Phlogiston theory: https://en.wikipedia.org/wiki/Phlogiston_theory
 Oxygen theory: https://en.wikipedia.org/wiki/Antoine_Lavoisier#Oxygen_theor...
Skimming OP, one thought. My very fuzzy understanding is that, while flame has a spectra shaped like a blackbody curve, it isn't one. Instead, that's the soot emission spectra (due to its diverse mess of bonds). The BBR spectra is much redder and dimmer. This misconception appears widespread.
Meta-observation: Creating fun and correct science education stories is hard, requiring multi-year collaborative effort from many people. It seems a pity there's nowhere on the web to build such.
... Wikipedia has "no original research". The US national science education wiki was/is? just a search engine for high-barrier low-quality paywalled science education magazines. Here in the wretched past, the best we manage to do is accumulate scattered blog and discussion threads. Disrupt, please?
But they do have a "List of common misconceptions" page.
This is a neat idea that I hadn't heard before!
We just use the atmosphere as a temporary place to store the oxygen, and keep it diluted with enough nitrogen that things don't immediately unphotosynthesize themselves. ;)
And ready to know what the people know / Ask 'em my questions / And get some answers / What's a fire and why does it / What's the word? burn?
I vividly remember my father saying to me at one point, as his response to me making some point about the validity of modern science, that "no one knows how fire works", and that therefore science really wasn't so knowledgeable after all. I remember thinking, "surely if they've figured out atomic fusion, they know how fire works", but I really didn't have a proper response at the time. I had no idea how fire worked. It still seems magical!
Some 30 years later, I finally have the answer...perhaps I should send it to him.
Sure, but what does "sustain combustion" mean? Well, it provides activation energy for reactions. And here's the thing: lack of activation energy is all that keeps us and other combustible stuff from burning.
Scientists don't agree on when humans learned to control fire. Some say 200,000 years ago, some almost 2 million years ago. But clearly, man learned to control and to make use of fire for heating and cooking, for agriculture and as weapons and even for machines long before anyone understood what it is or why it behaves like it does.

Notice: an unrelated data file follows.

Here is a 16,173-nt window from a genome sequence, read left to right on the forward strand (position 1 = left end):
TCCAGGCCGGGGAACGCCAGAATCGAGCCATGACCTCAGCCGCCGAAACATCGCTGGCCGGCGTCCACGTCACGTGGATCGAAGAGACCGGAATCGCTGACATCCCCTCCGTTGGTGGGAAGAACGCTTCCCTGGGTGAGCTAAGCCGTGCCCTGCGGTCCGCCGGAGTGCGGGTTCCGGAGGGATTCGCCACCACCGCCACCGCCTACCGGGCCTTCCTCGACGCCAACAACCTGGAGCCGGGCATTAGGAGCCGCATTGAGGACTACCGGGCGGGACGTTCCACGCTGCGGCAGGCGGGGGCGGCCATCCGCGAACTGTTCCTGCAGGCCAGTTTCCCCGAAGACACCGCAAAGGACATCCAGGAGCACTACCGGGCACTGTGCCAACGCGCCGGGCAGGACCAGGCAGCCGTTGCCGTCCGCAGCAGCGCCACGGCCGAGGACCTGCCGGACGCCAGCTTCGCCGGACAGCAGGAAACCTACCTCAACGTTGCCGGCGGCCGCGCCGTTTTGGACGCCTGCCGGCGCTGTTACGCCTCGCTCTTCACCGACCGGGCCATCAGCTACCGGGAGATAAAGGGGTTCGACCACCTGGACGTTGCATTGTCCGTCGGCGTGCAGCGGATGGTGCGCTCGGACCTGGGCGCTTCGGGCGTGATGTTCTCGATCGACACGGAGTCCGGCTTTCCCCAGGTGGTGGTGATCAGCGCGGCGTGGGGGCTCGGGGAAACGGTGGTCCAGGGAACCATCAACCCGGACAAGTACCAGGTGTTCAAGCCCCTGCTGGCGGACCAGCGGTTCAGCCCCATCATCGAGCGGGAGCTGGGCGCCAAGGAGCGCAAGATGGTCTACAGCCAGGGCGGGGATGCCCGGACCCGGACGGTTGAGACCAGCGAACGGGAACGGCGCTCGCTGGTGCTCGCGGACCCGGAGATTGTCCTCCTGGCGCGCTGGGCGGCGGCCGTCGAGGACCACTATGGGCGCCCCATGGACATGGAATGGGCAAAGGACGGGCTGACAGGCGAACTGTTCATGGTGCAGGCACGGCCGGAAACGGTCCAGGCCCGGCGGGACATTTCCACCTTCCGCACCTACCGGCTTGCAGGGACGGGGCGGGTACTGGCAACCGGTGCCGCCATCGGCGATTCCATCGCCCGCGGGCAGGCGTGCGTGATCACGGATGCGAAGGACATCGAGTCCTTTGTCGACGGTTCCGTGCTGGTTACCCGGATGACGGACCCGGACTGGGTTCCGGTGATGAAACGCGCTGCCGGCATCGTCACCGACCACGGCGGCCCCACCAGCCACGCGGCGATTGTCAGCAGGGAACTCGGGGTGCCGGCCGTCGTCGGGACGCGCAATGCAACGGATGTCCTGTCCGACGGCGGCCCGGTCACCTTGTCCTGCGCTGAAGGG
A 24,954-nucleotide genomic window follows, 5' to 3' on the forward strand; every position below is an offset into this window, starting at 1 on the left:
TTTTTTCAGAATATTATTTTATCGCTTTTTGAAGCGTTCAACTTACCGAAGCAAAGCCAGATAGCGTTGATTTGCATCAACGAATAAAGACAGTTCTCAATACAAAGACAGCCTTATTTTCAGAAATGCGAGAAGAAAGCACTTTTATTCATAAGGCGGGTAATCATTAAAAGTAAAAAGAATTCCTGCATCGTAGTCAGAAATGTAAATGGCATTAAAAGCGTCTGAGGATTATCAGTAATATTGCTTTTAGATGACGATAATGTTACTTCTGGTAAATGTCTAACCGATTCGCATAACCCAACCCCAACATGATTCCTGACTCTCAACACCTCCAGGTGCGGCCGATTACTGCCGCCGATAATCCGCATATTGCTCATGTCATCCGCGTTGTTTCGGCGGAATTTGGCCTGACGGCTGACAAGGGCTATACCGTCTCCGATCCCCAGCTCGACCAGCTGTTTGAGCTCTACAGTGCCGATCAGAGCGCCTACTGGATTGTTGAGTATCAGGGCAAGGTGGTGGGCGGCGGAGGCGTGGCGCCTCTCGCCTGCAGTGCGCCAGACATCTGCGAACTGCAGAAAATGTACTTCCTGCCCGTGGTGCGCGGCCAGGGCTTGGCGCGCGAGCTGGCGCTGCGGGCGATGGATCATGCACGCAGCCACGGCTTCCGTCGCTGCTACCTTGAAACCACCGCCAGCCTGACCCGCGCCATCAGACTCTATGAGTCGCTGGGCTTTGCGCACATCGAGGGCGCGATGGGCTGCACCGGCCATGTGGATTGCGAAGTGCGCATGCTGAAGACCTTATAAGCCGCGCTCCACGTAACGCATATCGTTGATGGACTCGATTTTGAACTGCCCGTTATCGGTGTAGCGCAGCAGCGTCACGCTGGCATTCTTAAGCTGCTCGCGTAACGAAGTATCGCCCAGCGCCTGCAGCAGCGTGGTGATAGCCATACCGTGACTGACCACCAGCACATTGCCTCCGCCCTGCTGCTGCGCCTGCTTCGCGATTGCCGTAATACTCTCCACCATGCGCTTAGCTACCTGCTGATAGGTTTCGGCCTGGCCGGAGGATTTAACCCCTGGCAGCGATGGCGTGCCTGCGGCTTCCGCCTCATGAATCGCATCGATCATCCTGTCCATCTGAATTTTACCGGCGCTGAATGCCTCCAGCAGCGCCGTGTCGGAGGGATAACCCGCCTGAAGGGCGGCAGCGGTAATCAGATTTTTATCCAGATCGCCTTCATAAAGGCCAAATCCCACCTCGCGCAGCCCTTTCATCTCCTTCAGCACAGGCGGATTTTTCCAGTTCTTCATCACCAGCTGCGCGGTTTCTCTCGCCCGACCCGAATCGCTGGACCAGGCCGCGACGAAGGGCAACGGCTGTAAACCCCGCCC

Glad to finally get a detailed answer, 39 years later!
Also, the author was only referring to particles when trying to explain the concept of thermal radiation where he is actually speaking of subatomic particles, not of molecules.
TL,DR; Stored chemical energy can be released, by adding to its jiggling- and produces enough energy to cause a jiggling chain reaction to other storages nearby.
> Thermal radiation is produced by the motion of charged particles:
> anything at positive temperature consists of charged particles moving around
I can make sense of your attempted correction by reading "thermal radiation" as "infrared radiation," but those terms don't mean the same thing. Thermal radiation refers to radiation emitted due to a body's temperature, but the peak emission frequency can go up into the visible and beyond if the body is hot enough. (Like the sun and larger stars.) Examples of non-thermal radiation would be e.g. excited state transitions in molecules that produce light in fireflies or the blue light from the lower portion of a candle flame. (The blue part of a candle flame is hot relative to the surrounding air and liquid wax but not hot enough that its thermal emissions would peak in the blue.) Fluorescent and LED light sources also emit visible light by non-thermal processes.
The error in the source is claiming that charged particles are necessary for a body to have a positive temperature (i.e. what I quoted). The error in the downvoting is a kneejerk correction without explaining + not reading in good faith.
I was not one of the downvoters, btw.